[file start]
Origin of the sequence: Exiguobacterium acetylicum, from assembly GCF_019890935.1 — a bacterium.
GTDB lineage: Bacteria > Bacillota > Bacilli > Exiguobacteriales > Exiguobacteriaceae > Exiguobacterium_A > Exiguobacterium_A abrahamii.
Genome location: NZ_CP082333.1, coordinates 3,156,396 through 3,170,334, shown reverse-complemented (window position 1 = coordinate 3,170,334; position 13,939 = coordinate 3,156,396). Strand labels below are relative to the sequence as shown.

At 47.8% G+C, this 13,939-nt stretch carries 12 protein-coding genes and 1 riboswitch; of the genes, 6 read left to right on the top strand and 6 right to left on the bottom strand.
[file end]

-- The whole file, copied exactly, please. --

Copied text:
Origin of the sequence: Exiguobacterium acetylicum, from assembly GCF_019890935.1 — a bacterium.
GTDB lineage: Bacteria > Bacillota > Bacilli > Exiguobacteriales > Exiguobacteriaceae > Exiguobacterium_A > Exiguobacterium_A abrahamii.
Genome location: NZ_CP082333.1, coordinates 3,156,396 through 3,170,334, shown reverse-complemented (window position 1 = coordinate 3,170,334; position 13,939 = coordinate 3,156,396). Strand labels below are relative to the sequence as shown.

At 47.8% G+C, this 13,939-nt stretch carries 12 protein-coding genes and 1 riboswitch; of the genes, 6 read left to right on the top strand and 6 right to left on the bottom strand.